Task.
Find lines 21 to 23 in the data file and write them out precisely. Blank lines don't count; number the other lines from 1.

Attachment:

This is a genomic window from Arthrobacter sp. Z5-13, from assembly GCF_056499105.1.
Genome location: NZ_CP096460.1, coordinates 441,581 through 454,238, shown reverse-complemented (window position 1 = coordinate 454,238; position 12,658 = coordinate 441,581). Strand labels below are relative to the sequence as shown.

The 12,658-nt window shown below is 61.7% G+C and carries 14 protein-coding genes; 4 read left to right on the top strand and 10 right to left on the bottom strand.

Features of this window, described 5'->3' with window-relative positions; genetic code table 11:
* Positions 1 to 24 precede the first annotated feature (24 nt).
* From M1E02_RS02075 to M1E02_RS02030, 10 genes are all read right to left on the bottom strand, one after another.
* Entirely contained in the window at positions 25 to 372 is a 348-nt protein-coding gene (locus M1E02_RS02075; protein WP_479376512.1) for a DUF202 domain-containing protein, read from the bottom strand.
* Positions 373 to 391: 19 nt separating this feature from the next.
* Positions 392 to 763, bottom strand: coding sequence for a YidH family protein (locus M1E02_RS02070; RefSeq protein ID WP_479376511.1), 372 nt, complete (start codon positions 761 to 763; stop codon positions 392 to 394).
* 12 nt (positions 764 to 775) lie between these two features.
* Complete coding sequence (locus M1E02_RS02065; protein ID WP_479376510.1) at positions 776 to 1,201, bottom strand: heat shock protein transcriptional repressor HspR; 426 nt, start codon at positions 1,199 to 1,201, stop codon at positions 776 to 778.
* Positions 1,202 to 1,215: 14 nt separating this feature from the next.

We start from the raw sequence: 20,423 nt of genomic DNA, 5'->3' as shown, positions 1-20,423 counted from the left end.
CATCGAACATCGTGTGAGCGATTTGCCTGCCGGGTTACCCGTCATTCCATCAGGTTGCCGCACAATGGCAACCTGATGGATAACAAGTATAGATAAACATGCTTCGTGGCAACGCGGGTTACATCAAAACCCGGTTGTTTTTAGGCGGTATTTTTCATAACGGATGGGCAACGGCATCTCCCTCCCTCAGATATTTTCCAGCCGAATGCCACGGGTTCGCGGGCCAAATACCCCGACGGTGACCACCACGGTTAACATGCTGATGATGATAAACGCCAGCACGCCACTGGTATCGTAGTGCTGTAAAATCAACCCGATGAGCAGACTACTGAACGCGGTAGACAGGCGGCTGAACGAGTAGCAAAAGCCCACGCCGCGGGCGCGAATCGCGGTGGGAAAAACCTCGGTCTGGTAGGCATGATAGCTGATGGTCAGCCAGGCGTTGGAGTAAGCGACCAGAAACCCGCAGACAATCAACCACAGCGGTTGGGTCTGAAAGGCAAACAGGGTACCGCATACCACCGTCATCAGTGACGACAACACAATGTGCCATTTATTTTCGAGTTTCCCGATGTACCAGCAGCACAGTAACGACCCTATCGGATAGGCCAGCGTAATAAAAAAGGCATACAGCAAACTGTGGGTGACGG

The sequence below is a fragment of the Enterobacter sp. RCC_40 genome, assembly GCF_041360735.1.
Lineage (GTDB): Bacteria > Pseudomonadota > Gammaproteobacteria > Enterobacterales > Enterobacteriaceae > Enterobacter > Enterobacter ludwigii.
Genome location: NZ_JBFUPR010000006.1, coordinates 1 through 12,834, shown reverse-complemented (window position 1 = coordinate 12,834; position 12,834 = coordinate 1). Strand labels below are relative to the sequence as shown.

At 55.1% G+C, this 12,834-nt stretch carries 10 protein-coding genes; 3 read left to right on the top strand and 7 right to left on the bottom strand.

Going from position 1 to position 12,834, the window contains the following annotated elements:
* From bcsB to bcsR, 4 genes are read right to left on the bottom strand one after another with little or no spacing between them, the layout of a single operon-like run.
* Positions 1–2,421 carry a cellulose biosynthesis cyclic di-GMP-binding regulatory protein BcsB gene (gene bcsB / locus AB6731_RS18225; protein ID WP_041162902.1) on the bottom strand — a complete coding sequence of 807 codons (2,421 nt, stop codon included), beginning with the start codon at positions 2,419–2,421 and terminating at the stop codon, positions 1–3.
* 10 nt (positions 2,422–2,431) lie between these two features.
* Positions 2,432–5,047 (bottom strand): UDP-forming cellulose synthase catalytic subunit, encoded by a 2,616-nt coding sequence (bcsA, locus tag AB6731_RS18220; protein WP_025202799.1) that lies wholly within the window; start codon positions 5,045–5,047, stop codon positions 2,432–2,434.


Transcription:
* Positions 1–2,421 carry a cellulose biosynthesis cyclic di-GMP-binding regulatory protein BcsB gene (gene bcsB / locus AB6731_RS18225; protein ID WP_041162902.1) on the bottom strand — a complete coding sequence of 807 codons (2,421 nt, stop codon included), beginning with the start codon at positions 2,419–2,421 and terminating at the stop codon, positions 1–3.
* 10 nt (positions 2,422–2,431) lie between these two features.
* Positions 2,432–5,047 (bottom strand): UDP-forming cellulose synthase catalytic subunit, encoded by a 2,616-nt coding sequence (bcsA, locus tag AB6731_RS18220; protein WP_025202799.1) that lies wholly within the window; start codon positions 5,045–5,047, stop codon positions 2,432–2,434.